General comments on the friction angle of granular soils

Correlation for friction angle of granular soils based on field tests (SPT, CPT, PMT, DMT)

Shear strength of granular soils under plane strain condition

Shear strength of cohesive soils

Unconfined compression test

Modulus of elasticity and Poisson’s ratio from triaxial tests

Relation between A_{f} and swell and collapse of compacted clayey soils

Friction angles f and f_{ult
}

Effect of rate of strain on the undrained shear strength

Stress path

Hvorslev’s parameters

Relations between moisture content, effective stress, and strength for clay soils

Correlations for effective stress friction angle

Anisotropy in undrained shear strength

Sensitivity and thixotropic characteristics of clay

Creep (rate process theory)

Vane shear test

Relation of undrained shear strength (S_{u}) and effective overburden pressure (p')

Correlations of undrained shear strength with results from VST, SPT, CPT, CPTV, PMT, and DMT

Other theoretical considerations – yield surfaces in three dimensions

Experimental results to compare the yield functions

References

Major changes or new material in bold.

Approximate number of figures – 80

Approximate number of tables – 10

Approximate example problems – 10

CHAPTER 8 – SETTLEMENT OF FOUNDATIONS

Introduction

Elastic settlement

Modulus of Elasticity and Poisson’s Ratio

Contact Stress and Settlement Profile of Foundations

Settlement Based on the Theory of Elasticity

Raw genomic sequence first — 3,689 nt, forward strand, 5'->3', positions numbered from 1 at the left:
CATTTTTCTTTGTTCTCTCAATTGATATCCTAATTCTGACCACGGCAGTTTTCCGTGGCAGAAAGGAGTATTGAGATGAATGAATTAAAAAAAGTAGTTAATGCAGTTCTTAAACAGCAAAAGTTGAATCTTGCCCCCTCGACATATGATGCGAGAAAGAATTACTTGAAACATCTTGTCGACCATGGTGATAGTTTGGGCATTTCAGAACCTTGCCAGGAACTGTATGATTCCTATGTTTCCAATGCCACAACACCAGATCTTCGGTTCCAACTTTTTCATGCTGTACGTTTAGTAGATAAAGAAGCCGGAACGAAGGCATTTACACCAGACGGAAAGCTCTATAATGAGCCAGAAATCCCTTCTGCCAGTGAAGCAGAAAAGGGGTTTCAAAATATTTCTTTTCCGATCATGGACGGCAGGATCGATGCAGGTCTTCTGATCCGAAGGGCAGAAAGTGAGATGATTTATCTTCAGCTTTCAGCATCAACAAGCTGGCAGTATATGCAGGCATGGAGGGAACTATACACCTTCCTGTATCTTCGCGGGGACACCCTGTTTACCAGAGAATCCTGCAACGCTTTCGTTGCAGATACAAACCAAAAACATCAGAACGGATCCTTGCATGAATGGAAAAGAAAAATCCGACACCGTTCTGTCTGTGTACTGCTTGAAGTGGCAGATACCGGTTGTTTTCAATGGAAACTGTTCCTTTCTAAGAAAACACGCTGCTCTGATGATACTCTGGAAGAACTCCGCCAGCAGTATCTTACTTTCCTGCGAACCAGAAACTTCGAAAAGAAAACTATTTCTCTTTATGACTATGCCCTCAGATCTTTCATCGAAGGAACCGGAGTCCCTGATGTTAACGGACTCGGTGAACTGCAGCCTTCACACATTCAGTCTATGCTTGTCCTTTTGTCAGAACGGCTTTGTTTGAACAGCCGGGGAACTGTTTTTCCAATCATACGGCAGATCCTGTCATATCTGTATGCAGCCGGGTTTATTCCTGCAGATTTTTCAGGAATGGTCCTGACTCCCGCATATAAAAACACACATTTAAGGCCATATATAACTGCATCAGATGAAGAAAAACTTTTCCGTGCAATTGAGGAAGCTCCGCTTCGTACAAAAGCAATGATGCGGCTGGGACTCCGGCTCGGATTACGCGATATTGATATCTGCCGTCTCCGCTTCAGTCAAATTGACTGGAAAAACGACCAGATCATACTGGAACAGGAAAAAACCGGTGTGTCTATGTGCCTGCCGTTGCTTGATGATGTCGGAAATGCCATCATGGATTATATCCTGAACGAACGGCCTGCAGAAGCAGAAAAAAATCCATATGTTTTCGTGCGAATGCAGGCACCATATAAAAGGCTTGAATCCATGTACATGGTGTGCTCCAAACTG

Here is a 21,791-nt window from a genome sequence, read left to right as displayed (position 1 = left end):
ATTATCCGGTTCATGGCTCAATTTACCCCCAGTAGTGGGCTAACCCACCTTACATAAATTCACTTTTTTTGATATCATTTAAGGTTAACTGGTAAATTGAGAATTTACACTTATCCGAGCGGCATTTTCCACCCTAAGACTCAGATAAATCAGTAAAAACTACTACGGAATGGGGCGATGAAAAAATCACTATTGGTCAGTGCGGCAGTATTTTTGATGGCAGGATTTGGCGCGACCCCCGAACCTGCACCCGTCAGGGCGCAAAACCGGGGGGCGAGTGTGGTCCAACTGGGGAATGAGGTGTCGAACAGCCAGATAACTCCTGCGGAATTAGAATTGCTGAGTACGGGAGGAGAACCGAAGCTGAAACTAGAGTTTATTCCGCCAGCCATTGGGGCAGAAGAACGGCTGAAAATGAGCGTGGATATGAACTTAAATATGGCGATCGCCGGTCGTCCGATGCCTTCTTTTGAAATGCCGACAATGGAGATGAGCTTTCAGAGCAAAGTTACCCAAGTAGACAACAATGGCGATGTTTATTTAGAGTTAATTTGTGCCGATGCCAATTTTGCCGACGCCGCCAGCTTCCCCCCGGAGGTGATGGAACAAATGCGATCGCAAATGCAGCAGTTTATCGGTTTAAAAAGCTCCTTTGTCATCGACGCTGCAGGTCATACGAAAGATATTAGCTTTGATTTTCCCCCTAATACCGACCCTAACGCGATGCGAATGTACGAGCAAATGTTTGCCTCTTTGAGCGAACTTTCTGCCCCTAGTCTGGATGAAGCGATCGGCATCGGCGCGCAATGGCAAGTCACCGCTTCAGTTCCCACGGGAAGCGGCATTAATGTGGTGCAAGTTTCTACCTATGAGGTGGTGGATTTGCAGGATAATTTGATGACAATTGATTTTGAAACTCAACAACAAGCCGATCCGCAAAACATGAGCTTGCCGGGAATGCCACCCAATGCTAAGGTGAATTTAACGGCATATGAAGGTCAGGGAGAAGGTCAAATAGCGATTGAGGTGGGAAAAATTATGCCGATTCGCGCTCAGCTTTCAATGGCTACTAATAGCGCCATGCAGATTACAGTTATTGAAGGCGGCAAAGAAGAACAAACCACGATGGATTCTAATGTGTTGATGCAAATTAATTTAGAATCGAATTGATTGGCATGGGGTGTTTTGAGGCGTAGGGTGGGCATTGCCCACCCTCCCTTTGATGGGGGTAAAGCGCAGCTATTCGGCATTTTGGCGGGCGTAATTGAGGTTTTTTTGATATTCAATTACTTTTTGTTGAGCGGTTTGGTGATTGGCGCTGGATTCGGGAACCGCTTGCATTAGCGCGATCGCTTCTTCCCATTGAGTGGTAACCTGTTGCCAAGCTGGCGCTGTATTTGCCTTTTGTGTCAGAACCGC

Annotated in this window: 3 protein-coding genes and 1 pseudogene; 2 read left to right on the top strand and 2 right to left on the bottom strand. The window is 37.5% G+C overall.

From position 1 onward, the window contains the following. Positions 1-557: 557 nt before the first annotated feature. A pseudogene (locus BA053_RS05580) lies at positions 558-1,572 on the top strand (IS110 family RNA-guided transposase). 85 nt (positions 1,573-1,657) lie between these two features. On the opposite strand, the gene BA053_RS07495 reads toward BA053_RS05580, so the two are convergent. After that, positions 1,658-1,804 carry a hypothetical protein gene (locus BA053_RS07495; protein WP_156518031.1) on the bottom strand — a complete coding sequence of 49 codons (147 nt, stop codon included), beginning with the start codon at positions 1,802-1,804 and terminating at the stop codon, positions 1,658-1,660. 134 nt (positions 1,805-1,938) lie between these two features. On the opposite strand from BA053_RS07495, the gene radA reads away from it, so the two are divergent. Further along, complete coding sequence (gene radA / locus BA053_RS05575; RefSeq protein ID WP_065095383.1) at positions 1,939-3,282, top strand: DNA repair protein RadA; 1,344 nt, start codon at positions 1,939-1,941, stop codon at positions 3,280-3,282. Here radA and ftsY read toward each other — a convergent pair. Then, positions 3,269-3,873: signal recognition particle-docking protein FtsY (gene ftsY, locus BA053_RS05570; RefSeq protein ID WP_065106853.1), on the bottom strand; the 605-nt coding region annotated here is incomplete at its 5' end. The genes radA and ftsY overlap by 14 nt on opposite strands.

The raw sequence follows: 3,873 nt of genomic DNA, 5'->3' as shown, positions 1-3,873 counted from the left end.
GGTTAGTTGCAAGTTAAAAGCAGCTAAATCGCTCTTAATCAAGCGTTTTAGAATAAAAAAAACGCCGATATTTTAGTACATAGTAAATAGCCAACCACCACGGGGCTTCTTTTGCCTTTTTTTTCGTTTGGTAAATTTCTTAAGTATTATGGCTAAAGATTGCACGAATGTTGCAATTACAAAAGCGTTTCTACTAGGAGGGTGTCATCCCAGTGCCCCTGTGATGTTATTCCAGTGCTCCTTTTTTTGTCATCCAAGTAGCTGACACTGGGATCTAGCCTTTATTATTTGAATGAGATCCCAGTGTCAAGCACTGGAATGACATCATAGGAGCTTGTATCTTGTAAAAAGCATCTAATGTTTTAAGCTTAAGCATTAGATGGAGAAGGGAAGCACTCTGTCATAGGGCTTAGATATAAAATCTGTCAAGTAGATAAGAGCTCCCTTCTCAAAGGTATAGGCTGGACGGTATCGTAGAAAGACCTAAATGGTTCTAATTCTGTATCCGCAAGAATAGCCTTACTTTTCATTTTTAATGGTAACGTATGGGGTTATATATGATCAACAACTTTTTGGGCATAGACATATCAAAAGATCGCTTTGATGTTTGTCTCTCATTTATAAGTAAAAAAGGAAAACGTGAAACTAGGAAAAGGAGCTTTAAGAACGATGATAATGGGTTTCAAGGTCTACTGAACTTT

Generalized Average Elastic Settlement Equation

Improved Equation for Elastic Settlement

Calculation of Elastic Settlement in Granular Soil Using Simplified Strain Influence Factor

Elastic Settlement of Sandy Soils – Burland and Burbidge’s Method

Consolidation Settlement

One Dimensional Primary Consolidation Settlement

Skempton-Bjerrum Modification for Consolidation Settlement Calculation

Settlement of Overconsolidated Clays

Settlement Calculation Using Stress Path

Comparison of Primary Consolidation Settlement Calculation Procedures

Secondary Consolidation Settlement

Precompression for Improving Foundation Settlement

References

Changes from the second edition:

Section 8.3 is new to this chapter

Section 8.4 is new to this chapter (Steinbrenner, 1934; Fox, 1948)

Section 8.6 is new (Mayne and Poulos, 1999)

Section 8.8 is new to this chapter

__New graphs and table in Section 8.14
__

Number of figures – 33

Number of tables – 9

Number of example problems – 9

APPENDIX A – CALCULATION OF STRESS AT THE INTERFACE OF A THREE-LAYERED FLEXIBLE SYSTEM

Comments: This is the table given on pages 96–123 of the second edition.

**Braja M. Das **was formerly Dean of the College of Engineering and Computer Science, California State University, Sacramento.

Name: Advanced Soil Mechanics (Hardback) – CRC Press

Description: By Braja M. Das. This revised and updated edition of Advanced Soil Mechanics presents a step-by-step guide to all aspects of the subject to students, and addresses a wide range of topics in a logical and extensively illustrated approach, including: grain-size...

Categories: Soil Mechanics